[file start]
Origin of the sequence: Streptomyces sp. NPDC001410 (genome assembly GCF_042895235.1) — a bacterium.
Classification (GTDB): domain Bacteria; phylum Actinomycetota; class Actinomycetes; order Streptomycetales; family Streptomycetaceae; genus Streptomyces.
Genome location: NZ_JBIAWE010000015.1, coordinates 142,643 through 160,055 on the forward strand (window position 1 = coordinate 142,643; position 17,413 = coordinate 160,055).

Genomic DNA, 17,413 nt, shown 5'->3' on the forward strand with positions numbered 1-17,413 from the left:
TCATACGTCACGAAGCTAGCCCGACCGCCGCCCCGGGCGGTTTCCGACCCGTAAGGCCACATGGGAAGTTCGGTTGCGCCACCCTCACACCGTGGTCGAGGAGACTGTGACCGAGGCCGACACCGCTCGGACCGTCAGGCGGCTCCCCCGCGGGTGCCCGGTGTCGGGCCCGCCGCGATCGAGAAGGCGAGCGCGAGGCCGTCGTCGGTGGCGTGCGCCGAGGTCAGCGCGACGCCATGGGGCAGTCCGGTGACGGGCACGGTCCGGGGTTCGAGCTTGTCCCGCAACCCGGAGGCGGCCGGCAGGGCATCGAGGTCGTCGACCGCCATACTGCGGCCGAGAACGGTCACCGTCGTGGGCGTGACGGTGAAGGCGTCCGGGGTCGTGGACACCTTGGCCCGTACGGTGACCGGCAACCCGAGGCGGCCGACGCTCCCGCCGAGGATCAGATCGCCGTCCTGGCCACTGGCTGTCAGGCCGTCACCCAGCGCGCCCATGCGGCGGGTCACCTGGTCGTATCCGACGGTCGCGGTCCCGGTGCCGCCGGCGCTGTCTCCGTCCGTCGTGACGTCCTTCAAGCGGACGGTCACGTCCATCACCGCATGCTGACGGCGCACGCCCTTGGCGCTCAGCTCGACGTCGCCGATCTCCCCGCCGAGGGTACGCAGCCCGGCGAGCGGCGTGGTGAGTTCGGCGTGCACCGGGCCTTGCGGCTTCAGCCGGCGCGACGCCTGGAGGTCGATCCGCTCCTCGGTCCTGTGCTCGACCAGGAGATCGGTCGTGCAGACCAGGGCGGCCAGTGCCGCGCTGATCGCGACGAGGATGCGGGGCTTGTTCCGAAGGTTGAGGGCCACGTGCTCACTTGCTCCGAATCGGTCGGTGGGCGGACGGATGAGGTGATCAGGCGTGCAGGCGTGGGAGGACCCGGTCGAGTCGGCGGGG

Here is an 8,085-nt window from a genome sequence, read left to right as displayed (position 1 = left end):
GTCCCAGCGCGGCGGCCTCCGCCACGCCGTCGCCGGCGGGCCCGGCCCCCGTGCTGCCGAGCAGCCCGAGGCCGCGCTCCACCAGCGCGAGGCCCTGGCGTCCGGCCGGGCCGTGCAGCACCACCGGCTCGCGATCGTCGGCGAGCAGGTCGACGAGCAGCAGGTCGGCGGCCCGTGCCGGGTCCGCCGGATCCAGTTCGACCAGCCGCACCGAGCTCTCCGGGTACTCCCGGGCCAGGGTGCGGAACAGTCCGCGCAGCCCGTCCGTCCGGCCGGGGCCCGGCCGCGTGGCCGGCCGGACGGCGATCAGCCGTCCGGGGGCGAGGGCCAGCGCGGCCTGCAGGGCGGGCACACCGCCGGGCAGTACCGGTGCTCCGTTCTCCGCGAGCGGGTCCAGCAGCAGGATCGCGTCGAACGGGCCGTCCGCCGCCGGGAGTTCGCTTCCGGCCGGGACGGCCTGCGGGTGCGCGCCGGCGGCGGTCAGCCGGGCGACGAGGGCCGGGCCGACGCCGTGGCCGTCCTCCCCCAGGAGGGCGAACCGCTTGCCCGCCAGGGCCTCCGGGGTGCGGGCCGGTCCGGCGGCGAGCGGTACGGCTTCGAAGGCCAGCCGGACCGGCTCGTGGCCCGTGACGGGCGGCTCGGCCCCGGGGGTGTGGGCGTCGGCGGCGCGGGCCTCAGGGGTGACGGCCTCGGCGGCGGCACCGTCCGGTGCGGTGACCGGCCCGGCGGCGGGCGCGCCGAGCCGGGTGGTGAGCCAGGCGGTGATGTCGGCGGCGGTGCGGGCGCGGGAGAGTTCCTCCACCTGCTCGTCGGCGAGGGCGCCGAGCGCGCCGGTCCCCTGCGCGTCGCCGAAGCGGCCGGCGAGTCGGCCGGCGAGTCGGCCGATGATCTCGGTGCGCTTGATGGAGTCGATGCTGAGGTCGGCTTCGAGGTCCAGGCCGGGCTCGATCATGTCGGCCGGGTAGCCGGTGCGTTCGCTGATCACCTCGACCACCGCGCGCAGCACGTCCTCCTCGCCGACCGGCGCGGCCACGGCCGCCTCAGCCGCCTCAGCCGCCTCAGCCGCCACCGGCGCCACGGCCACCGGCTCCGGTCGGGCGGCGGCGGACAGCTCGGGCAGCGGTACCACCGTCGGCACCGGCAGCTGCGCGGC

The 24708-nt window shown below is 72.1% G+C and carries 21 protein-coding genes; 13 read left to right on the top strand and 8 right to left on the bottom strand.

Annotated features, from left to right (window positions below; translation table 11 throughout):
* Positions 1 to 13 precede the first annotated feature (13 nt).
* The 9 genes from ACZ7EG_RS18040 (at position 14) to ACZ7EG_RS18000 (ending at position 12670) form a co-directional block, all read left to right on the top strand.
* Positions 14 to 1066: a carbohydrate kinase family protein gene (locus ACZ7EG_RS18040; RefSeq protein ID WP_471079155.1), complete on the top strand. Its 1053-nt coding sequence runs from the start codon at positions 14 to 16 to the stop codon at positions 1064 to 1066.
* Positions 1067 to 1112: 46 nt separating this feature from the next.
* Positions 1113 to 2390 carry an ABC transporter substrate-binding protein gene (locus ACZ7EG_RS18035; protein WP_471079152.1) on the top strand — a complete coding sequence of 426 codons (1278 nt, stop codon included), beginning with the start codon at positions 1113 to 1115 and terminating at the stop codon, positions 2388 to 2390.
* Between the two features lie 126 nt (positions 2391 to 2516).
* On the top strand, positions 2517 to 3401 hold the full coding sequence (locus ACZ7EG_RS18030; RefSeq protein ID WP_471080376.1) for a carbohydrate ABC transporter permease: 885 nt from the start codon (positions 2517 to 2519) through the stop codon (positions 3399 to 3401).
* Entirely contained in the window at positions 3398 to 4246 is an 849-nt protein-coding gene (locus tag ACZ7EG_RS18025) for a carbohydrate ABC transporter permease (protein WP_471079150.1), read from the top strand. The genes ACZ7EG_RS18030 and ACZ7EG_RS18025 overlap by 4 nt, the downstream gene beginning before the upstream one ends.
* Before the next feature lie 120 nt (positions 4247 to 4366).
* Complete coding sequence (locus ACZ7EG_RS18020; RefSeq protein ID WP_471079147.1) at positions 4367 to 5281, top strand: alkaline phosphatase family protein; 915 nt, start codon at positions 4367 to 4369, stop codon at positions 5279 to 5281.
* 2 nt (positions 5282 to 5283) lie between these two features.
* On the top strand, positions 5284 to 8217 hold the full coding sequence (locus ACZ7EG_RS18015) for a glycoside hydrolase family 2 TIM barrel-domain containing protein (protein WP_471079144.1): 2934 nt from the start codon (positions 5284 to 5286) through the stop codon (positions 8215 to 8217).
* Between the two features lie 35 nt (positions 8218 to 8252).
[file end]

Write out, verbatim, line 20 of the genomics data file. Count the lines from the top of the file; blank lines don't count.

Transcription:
* 2 nt (positions 5282 to 5283) lie between these two features.